Heraldists and historians will know that there have long been two versions of the British royal arms. Prior to the death of Elizabeth I the arms of England had been three yellow lions passant guardant on a red background, while those of Scotland had been one red lion rampant on a yellow background. When James VI of Scotland ascended to the English he quartered the arms of both countries to indicate their personal union, albeit varying the precedence so that each kingdom had its own arms in both the first and fourth quarters with the other’s confined to the second. This duality continued even after the 1707 union into Great Britain, although the “English” version is the standard one used internationally, with the Scottish version being purely for internal purposes. Though the first, second and fourth quarters of the shield have chopped and changed much over the centuries, the third quarter of both shields has consistently been Azure a harp Or stringed Argent. This represented the Kingdom of Ireland since its creation in 1542, though its usage in other capacities can be traced back much further. Prior to 1603 Ireland was not referenced in the English royal arms. What is a little perplexing to those interested in this subject is that neither James nor his successors ever created a distinct Irish arrangement of the shield as he had English and Scottish ones. Instead it seems that Ireland (both before and after the 1801 union) used either the same arrangement as in England or the harp alone.
One might have expected some other curious heraldist to have come up with such illustrations by now – for the interpolation is fairly simple – but I could not find any, so set about performing the thought experiment myself. After a few hours of cutting and splicing Sodacan’s familiar pictures I had produced Irish arrangements not just of the royal arms in their present state, but for every other variation that has occurred since the union of the crowns.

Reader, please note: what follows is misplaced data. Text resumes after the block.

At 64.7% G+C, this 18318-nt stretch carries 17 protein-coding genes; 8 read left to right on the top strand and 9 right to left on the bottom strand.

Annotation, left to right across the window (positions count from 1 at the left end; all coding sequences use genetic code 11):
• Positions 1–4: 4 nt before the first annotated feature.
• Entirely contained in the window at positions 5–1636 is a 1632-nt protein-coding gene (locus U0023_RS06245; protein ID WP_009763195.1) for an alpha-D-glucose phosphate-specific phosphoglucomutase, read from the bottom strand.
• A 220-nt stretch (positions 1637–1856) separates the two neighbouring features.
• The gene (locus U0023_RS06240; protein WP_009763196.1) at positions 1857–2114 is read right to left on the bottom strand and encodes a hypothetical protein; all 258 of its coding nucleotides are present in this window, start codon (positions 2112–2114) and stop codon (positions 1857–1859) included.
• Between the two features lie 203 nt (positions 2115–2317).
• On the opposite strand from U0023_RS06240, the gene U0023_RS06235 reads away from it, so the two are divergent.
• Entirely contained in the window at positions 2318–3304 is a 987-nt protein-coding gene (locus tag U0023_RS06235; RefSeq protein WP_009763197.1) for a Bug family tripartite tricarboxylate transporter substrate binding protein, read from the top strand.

There were some aesthetic challenges here, the most prominent of which is that the harp in the fourth quarter has to be significantly smaller than that in the first to fit the curve of the shield, though that would be alleviated if the instrument would face right rather than left (as in the Guiness logo). It also produces some interesting colour combinations – especially in the 1714 version where the impalement of England & Scotland lines up perfectly with that of Brunswick & Lüneburg.
Readers will note that I have only made shields here, not full achievements. That is largely because I was unsure what the other elements would be. While the crowns, supporters, mottos and crests for England and Scotland solidified long before their personal union and have been consistent ever since despite numerous changes to the shield, those of Ireland are much less clear. A crest was designed for James I (A tower triple towered Or from the portal a hart springing Argent attired and unguled also Or) but it was not much used, and neither supporters nor motto were granted at all. Occasionally depictions can be found which copy those pieces from the English achievement, but this is the result of artistic fancy rather than official sanction. I would hesitate to put the Order of St Patrick around the shield, since it was only instituted in 1783 and became dormant in 1974, never achieving the same prominence as the Garter or Thistle nor appearing much in heraldic art. Certainly the present Republic of Ireland uses the shield alone and the achievement of the government of Northern Ireland from 1924-1972 is of sufficiently different appearance and origin to be ruled out as any indication of what to use here.
On a different note, the YouTube channel Terrier55Stepney recently put out a video documenting another visit to the Talyllyn Railway. Fifteen minutes in the camera points at a framed page of drawings and blazons for Sudrian heraldic devices. I mentioned this before but this time I could see the whole page (though the legibility of the handwriting remains a difficulty). I hope to have illustrated at least some of them fairly soon.